1. Retro and Bold in Los Angeles
Despite the fact that galley kitchens tend to be tiny, renovating them can be overwhelming. A design pro will help a kitchen is created by you that maximizes storage space, functions well and matches your thing.
These innovative Los Angeles homeowners hired interior designer Lucie Ayres of 22 Interiors to help them pull their galley kitchen together. Ayers knew that her clients wanted to add interest to the long and narrow space. The bright backsplash tile is a large pick-me-up that's complemented by a black-and-white cement tile floor. Light aqua cabinetry, very carefully selected light fixtures and a vintage stove maintain a retro vibe.
Find a kitchen that is local on Houzz22 INTERIORS Smart moves: Using a counter-depth panel-front refrigerator keeps it from jutting into the traffic path. Extending the cabinetry to the ceiling maximizes storage. The designer also reserved the relative back of this space for a workspace and a cabinet with retractable doors that conceal the washer and dryer.
2. inspiration that is victorian Toronto
This Toronto homeowner owns a restaurant, so he already knew how to make a kitchen function well. But he turned to BedfordBrooks Design for help in maximizing storage and finding a style that would suit his Victorian-era home. They landed on this charming bistro-inspired look. Oversize round lights draw a person's eye up in the long and narrow space. A deep, 7½-foot-wide island-like storage area within the center and double-stacked upper cabinets provide scads of storage space.
Cabinets 101: ways to get the space You Want
BedfordBrooks Design Inc. Smart moves: in place of altering the original layout of the house by completely opening up the kitchen to the dining room, the designer created this wide pass-through that serves as a breakfast bar too. It's topped by a leaded-glass transom that also suits the home's period style. Limiting the opening to the pass-through allowed the designer to load the space up around it within the home with cabinetry.
3. Vintage-Modern Mix in Atlanta
These creative Atlanta home owners deliberately went from a U-shaped home to a galley home and find they like to work together that it functions well for the way. The couple that is well-traveled prompted by areas they'd observed in New York City, Milan and Paris that have been contemporary yet rooted ever sold. They worked with interior designer Micaela Quinton of Urban Purpose Design, who helped them implement their tips. The sink, range and fridge create a ongoing work triangle with ample counter space around it. They also have a designated coffee station on one end of the kitchen and a recessed niche to house their KitchenAid mixer on the other.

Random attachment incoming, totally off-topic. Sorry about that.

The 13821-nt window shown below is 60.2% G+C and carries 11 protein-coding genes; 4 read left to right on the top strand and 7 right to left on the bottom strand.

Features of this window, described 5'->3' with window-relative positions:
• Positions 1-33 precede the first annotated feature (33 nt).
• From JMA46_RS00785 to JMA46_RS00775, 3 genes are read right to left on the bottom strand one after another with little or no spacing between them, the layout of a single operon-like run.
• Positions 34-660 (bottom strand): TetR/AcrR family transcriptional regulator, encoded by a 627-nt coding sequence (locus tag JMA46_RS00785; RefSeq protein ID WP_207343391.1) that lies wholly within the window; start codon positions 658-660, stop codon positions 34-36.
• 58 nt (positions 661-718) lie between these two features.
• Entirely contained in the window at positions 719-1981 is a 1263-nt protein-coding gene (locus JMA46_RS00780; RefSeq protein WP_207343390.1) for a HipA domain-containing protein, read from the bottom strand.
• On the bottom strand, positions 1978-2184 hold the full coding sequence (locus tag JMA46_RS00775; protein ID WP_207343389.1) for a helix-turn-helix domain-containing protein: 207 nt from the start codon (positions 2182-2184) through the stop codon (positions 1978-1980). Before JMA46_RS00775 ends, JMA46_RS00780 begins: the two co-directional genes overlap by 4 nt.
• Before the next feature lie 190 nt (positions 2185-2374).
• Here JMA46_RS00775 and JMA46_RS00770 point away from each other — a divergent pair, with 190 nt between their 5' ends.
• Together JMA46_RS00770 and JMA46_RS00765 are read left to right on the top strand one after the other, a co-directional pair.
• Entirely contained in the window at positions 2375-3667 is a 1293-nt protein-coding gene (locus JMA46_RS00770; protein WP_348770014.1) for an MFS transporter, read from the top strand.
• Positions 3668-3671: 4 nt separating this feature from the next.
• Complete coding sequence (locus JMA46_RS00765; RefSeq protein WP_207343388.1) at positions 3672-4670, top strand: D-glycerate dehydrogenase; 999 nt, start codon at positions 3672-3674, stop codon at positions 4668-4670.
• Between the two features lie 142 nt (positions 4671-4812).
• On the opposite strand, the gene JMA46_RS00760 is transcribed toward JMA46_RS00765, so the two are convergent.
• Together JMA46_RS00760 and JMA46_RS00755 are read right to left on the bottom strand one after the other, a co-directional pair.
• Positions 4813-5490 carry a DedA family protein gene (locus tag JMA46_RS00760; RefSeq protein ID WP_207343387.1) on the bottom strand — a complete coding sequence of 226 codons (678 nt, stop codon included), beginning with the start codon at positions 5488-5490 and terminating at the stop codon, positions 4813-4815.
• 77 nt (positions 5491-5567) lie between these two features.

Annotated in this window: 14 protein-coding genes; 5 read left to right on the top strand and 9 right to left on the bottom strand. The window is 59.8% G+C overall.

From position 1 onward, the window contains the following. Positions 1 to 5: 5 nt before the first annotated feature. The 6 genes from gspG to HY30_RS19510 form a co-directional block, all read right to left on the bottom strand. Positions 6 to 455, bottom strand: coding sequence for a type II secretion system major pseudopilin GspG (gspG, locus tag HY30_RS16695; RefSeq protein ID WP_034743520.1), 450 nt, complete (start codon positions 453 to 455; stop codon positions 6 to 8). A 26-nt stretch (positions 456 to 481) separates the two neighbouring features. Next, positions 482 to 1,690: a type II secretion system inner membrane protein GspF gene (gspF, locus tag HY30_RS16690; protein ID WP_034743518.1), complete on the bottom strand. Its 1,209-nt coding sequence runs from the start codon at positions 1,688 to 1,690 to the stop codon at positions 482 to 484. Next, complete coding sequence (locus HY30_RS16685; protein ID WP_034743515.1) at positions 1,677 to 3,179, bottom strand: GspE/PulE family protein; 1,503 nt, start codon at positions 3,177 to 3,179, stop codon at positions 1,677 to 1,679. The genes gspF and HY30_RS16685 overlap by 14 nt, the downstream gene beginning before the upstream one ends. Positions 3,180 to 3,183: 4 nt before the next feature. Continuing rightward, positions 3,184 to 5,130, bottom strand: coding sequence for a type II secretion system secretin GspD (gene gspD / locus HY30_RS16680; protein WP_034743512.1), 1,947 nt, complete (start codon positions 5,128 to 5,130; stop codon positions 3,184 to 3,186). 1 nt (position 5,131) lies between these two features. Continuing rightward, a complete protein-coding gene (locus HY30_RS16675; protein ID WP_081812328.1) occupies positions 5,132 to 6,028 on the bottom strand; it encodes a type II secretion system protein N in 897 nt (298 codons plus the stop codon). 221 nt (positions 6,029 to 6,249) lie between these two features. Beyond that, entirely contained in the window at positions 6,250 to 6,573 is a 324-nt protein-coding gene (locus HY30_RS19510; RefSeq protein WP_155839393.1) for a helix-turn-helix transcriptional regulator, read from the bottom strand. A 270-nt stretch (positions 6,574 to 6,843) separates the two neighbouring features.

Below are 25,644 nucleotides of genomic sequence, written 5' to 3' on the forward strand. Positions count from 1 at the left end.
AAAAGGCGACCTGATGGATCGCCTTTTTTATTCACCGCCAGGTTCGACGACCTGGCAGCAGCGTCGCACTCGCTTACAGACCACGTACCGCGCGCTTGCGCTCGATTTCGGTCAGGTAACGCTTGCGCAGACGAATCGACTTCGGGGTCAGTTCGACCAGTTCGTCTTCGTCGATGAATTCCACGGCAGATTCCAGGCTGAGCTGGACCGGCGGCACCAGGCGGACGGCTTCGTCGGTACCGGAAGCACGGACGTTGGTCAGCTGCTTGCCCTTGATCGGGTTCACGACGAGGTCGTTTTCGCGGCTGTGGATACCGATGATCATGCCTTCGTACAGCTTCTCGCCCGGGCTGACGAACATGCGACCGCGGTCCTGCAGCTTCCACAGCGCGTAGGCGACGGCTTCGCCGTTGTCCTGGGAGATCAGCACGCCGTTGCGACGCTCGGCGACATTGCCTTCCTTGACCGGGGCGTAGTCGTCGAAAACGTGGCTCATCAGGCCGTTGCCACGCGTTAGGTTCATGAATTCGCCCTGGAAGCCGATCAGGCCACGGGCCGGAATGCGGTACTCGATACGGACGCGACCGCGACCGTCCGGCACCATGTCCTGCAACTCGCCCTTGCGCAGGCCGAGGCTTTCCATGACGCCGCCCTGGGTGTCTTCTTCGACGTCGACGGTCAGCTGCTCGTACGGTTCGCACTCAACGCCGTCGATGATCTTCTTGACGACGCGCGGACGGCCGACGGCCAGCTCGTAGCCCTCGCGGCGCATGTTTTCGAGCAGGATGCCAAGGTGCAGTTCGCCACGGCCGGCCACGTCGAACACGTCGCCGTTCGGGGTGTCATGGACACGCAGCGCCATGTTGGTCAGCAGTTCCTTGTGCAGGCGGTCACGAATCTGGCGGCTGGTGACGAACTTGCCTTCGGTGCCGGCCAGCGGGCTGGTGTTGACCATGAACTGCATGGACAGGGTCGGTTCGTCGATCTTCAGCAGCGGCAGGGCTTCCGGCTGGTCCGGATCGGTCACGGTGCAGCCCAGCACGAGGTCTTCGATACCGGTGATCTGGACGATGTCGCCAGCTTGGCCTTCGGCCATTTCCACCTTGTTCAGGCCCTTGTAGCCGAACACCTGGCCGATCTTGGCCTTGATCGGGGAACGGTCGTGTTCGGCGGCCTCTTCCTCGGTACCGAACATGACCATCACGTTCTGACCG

Find a local contractor who focuses on home remodelingGoodHaus Smart moves: The pantry has food kept behind the sliding chalkboard door on the left, and display-worthy glassware, a small TV along with other objects on the right. The pantry's shallow depth makes it easy to find things. The peony wallpaper behind the shelves causes it to be a feature.
4. Sleek Refresh in New York City
This tight Manhattan home ended up being jampacked with cabinetry, had an oppressively low ceiling and was painted in shades of beige. Designer Cecilia Dupire of Cezign raised the ceiling a foot and replaced cabinetry that is overly ornate moldings with sleek alternatives. She also replaced a refrigerator that is bulky a panel-front fridge and two freezer drawers. The induction cooktop has a downdraft that is pop-up freeing the overhead space for storage.
One an element of the design that's intentionally not sleek: a classic dining table and chairs that add heat and comparison into the kitchen that is contemporary. The family can post artwork, notes and messages on the glass that is magnetic. Square recessed lights and undercabinet illumination brighten up the space that is once-dark.
Cezign Smart moves: A pullout pantry cabinet and pullout drawers make the most of every inches and offer storage that is convenient.
5. Open and Streamlined in Boston
An opened-up galley kitchen has its pros and cons. On one hand, it tends to feel larger, enjoy more natural light and encourage socializing (and possibly even assisting utilizing the food prep). On the other, it means potentially losing a wall of upper cabinets and appliances.
Architect Stephanie Horowitz of ZeroEnergy Design and her husband, Alex, renovated their Boston condo's open galley home to match the direction they knew their family would work in a kitchen space that is tight. The renovation included relocating a laundry room-pantry door, which had been where the print that is framed hangs. “Having a large door in the kitchen disrupted the flow and access. Plus, laundry and food storage are a mix that is bad as a laundry space is frequently a humid room,” Stephanie says.
The upper cabinets that extend to the ceiling increase the room's storage potential. And, like the Los Angeles kitchen, a counter-depth fridge keeps everything pleasingly streamlined.ZeroEnergy Design Smart moves: The appliance garage provides storage space for china, glassware, cookbooks, a rice cooker, an espresso maker and other small appliances. The doorway brings right down to conceal these products for an view that is uncluttered the living room.